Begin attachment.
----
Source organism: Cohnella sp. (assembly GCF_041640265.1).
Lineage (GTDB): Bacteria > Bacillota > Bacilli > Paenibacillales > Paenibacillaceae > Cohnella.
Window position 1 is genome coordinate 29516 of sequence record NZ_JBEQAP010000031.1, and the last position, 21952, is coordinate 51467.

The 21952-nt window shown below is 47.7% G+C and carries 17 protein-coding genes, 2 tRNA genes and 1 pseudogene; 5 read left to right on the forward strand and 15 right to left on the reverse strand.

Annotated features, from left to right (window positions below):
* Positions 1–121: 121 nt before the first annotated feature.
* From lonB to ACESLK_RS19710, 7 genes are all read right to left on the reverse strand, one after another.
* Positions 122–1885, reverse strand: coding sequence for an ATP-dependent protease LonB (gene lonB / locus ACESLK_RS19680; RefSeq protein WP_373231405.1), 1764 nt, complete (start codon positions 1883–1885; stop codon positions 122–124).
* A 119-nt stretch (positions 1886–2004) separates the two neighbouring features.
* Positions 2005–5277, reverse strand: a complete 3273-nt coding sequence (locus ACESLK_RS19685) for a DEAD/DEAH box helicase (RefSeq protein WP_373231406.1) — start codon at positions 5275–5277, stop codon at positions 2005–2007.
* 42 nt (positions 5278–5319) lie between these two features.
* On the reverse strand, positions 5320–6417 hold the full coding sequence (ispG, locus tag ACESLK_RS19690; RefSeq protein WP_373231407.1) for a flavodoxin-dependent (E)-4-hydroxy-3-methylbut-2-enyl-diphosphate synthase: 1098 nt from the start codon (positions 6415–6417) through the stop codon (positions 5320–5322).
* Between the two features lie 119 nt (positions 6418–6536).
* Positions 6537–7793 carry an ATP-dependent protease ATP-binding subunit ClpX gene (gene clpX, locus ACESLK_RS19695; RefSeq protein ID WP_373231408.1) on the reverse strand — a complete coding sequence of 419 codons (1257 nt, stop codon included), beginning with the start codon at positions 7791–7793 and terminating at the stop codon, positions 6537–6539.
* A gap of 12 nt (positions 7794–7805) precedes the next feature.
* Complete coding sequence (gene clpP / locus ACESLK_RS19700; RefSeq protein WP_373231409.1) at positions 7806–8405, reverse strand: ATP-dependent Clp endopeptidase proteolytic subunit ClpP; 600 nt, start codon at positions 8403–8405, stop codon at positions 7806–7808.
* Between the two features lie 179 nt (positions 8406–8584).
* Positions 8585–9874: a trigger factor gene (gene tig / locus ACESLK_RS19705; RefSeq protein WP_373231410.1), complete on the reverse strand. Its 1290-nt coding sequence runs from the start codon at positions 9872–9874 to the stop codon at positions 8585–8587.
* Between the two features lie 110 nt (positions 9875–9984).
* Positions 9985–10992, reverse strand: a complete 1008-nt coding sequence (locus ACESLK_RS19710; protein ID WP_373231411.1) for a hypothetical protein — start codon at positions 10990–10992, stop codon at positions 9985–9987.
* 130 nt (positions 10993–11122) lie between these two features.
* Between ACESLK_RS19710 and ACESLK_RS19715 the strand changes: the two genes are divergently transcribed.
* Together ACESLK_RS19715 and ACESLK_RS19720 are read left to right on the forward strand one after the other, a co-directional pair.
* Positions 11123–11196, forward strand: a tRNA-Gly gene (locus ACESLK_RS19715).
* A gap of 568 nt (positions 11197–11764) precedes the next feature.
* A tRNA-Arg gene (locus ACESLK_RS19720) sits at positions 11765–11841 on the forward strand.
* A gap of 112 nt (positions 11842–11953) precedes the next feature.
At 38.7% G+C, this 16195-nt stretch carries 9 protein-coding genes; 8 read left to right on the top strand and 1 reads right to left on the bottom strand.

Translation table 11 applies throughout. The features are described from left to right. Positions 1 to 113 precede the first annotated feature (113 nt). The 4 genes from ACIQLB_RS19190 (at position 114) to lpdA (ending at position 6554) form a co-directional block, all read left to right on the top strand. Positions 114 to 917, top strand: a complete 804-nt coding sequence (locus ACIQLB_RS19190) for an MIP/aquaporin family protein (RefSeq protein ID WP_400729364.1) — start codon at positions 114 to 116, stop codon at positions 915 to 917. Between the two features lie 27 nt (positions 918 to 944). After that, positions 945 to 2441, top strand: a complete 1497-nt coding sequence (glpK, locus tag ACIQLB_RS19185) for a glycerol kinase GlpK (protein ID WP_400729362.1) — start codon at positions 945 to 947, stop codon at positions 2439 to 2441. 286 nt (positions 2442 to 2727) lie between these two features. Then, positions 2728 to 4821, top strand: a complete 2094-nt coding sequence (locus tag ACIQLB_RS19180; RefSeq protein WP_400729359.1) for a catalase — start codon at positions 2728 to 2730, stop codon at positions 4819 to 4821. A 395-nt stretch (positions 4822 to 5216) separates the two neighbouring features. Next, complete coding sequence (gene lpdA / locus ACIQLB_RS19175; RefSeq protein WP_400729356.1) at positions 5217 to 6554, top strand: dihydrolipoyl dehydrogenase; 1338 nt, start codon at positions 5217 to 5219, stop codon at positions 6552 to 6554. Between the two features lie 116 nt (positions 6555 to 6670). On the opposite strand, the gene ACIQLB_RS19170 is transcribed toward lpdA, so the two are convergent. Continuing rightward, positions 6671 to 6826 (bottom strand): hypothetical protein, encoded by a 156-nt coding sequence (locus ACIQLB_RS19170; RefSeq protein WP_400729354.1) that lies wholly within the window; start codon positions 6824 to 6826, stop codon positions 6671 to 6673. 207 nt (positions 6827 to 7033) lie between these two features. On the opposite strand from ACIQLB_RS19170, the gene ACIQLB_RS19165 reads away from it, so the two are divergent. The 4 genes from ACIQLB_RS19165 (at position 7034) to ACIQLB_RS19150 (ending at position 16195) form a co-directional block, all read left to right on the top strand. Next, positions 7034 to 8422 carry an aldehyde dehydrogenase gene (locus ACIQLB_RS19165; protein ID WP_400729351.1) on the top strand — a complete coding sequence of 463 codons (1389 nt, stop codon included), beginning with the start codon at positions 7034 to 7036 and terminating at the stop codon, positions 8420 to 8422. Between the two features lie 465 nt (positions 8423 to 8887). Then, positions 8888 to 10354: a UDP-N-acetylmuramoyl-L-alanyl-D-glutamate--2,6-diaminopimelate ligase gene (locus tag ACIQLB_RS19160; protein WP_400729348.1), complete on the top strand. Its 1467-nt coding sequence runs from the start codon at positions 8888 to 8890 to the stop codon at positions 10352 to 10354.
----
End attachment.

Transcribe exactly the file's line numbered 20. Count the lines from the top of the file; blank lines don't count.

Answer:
* Positions 9985–10992, reverse strand: a complete 1008-nt coding sequence (locus ACESLK_RS19710; protein ID WP_373231411.1) for a hypothetical protein — start codon at positions 10990–10992, stop codon at positions 9985–9987.